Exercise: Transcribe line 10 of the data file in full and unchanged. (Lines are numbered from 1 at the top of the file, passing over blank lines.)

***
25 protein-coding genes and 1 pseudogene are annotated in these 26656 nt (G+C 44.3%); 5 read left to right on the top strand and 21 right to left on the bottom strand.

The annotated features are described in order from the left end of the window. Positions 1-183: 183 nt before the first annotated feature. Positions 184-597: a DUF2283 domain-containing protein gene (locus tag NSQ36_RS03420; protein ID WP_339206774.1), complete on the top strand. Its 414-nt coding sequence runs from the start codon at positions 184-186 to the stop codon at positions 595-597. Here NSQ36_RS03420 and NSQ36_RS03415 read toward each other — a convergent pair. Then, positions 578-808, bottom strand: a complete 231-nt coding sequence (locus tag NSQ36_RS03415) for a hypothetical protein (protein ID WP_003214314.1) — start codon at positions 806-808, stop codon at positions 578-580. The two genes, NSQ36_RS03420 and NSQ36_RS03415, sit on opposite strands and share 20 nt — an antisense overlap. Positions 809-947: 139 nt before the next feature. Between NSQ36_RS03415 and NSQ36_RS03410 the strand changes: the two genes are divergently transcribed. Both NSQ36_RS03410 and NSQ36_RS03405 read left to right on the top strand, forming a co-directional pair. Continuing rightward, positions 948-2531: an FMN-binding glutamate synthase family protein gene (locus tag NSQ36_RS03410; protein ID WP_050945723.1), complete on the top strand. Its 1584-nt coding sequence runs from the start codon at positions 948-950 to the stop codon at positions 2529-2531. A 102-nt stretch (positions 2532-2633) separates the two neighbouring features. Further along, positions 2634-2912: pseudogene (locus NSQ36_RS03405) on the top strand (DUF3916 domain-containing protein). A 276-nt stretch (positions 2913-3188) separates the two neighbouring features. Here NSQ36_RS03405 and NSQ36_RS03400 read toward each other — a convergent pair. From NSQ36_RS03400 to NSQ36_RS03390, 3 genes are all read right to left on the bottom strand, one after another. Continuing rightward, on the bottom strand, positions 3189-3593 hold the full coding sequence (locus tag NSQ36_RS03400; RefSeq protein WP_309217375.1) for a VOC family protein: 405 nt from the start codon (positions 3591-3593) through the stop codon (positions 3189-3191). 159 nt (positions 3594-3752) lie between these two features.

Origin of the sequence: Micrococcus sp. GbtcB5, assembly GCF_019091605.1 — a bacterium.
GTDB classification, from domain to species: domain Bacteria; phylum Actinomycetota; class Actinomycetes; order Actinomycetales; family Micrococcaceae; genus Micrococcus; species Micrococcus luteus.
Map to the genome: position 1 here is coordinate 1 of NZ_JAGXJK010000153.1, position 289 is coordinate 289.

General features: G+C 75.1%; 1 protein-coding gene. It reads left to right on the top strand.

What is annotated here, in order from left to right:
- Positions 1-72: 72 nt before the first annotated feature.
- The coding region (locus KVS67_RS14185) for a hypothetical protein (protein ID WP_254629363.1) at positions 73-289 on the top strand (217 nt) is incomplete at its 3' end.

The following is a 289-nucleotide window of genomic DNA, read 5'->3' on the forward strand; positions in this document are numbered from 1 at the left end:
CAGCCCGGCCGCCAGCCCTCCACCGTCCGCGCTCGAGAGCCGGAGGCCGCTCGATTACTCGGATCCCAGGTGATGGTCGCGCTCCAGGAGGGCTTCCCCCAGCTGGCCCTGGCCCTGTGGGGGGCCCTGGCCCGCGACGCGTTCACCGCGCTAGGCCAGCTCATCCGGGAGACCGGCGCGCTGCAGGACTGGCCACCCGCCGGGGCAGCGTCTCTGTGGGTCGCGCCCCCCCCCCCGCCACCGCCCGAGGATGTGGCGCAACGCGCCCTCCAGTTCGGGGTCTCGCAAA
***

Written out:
The following is a 289-nucleotide window of genomic DNA, read 5'->3' on the forward strand; positions in this document are numbered from 1 at the left end: